My next point would be you are not alone. For many Christians in Scotland they will be the only Christian in their immediate workplace and the isolation can be debilitating. When I started working in my current role I was the only Christian I knew of amongst 400 people.  I was wrong to think I was alone. But even if you are alone in your company, there are many fellow Christians facing similar challenges in similar companies. I have learnt that one person can make a difference…who knows, perhaps God’s purpose for your 30-year career was all because God wanted to reach one solitary soul? Would that be enough for you? Which brings me to my final points for the induction session.

Those of us in the business world will probably be familiar with the concept of mind-sets. People you meet have certain beliefs that shape the way they recruit and train staff and sell their products. Sometimes a mind-set reset is required due to vague or misguided thinking. We face a similar challenge today. For reasons folded within history Christians in the workplace sometimes feel that the primary value of their work is to evangelise the lost. I certainly started from this perspective. If I was having good conversations I was fulfilling my purpose, if I wasn’t I was treading water. It seems that we need to regain our understanding of how our work contributes to God’s kingdom work. While gospel witness is the most vital task the church faces, our daily work fulfils a much more subtle, broader role in the growth of Christ’s kingdom.

Playing our part in God’s Common Grace to society is a great thing. Using our gifts and abilities to help, protect and nurture others is a beautiful outworking of God’s provision to his creation. I would use my last 10 minutes to remind them that Joseph and Daniel are as much a worthy example to follow as Paul and Peter. Will they become the role models so desperately needed of Christians who have moved beyond the sacred / secular divide to work out what it means to seek for whole life discipleship in their job, family, church and community?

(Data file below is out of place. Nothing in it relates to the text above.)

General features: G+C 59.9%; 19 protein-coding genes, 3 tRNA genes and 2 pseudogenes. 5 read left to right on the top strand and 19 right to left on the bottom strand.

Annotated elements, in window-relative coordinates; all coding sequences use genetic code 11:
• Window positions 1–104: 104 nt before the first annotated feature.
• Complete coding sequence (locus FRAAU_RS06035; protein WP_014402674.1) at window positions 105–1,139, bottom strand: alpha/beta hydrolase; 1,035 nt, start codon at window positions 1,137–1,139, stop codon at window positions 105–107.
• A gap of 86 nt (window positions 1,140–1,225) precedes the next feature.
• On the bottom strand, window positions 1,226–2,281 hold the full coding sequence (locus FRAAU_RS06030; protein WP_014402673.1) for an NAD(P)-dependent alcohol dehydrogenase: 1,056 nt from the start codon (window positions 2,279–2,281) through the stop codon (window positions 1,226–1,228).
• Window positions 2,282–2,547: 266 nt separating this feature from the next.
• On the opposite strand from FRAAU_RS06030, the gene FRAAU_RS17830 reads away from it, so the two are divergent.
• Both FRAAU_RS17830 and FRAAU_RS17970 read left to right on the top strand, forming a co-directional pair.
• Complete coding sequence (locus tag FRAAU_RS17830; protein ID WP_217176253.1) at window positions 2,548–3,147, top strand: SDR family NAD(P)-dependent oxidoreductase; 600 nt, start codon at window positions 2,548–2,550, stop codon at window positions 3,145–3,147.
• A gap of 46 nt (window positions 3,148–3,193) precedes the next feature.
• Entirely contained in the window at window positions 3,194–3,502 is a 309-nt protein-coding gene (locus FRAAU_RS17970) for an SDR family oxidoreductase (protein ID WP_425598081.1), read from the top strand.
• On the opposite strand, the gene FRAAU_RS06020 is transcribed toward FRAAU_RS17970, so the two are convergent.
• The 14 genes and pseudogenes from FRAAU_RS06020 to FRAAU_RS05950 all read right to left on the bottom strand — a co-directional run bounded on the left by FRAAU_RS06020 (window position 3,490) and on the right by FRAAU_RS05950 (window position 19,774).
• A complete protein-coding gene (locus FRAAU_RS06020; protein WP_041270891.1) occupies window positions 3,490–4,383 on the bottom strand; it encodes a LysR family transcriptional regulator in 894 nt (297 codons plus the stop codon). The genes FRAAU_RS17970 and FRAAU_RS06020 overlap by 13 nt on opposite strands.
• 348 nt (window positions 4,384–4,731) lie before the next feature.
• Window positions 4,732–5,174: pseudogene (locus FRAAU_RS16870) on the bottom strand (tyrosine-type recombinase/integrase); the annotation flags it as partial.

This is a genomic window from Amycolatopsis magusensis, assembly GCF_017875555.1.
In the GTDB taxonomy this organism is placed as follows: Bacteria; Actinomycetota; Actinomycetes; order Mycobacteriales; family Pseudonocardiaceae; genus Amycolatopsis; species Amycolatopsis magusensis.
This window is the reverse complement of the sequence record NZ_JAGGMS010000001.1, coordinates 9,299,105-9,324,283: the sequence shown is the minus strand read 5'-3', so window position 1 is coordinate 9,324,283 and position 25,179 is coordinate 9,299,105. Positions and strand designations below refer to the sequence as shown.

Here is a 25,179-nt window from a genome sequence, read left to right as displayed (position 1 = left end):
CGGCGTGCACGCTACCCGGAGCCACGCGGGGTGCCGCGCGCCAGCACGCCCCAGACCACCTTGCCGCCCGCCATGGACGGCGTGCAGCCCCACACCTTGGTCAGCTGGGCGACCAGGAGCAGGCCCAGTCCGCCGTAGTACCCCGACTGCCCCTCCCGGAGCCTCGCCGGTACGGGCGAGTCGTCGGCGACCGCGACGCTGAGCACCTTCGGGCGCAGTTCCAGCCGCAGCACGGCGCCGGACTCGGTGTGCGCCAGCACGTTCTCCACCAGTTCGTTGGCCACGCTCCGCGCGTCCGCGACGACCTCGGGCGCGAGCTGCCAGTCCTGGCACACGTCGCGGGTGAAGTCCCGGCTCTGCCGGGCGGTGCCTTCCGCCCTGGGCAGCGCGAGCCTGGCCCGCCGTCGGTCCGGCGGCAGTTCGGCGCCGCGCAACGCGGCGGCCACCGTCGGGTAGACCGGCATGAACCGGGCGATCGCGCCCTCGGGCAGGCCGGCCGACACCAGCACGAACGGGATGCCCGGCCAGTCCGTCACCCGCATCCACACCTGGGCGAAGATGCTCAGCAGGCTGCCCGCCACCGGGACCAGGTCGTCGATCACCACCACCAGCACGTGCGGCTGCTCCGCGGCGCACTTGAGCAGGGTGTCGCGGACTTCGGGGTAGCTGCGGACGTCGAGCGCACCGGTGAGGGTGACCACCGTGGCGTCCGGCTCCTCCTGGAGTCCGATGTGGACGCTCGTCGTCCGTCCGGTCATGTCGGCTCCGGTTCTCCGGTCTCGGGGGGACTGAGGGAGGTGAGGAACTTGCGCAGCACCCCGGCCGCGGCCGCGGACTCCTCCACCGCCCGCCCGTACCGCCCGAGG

I would close with saying “Go out there and do you best, seek to enjoy what you do, do it with all your heart and see what God will do with years of faithful service. Some of it will be dull, mundane, repetitive and exhausting, but that too is part of the discipline of bringing every act under submission to Christ. Some of you will be led to take what you have learned into full time paid Christian ministry. For those that don’t, remember that work is no second best, if it is God’s plan for you. All of life is ministry, if done with the ultimate aim of bringing glory to God.”

If you never had an induction like that, a group of us are working on bringing a conference to Aberdeen in March 2019 providing an inspiring time of teaching and ministry to explore some of these areas further.  We would love you to be a part of it. The event comes out of the passion of four Christian businessmen in Aberdeen who believe God is moving across the workplaces of our city. We have joined with a number of partners to put on an event that we believe will be challenging and stimulating and may well just be the best induction you never had!

The not so super-natural

The Man Who Knew Infinity tells the story of a young genius mathematician from India who can see formulae for incredibly complex theories as if they are simply colours in the rainbow. He explains (spoiler alert!) that these equations are given to him by the goddess he worships. Is it possible that the gods and goddess communicate with their followers? And if so can they help them find eternal peace?

This is the question that Augustine is wrestling with in Book 9 of the City of God. Perhaps a question unfamiliar territory for modern day Western minds, but maybe not so for Eastern religions. The issue Augustine is addressing is the problem of our separation from God. He is seeking to understand how a being who is infinite and spirit, can be known by those who are finite and physical.

In the ancient world (and still today in some parts of the world) this problem was attempted to be solved through the mediation of gods on behalf of people to the supreme being and vice versa. But does this solution withstand closer scrutiny? Augustine takes what their own philosophers have said about these beings and challenges the logic to see if there is any real possibility that they can help humans bridge the divine divide.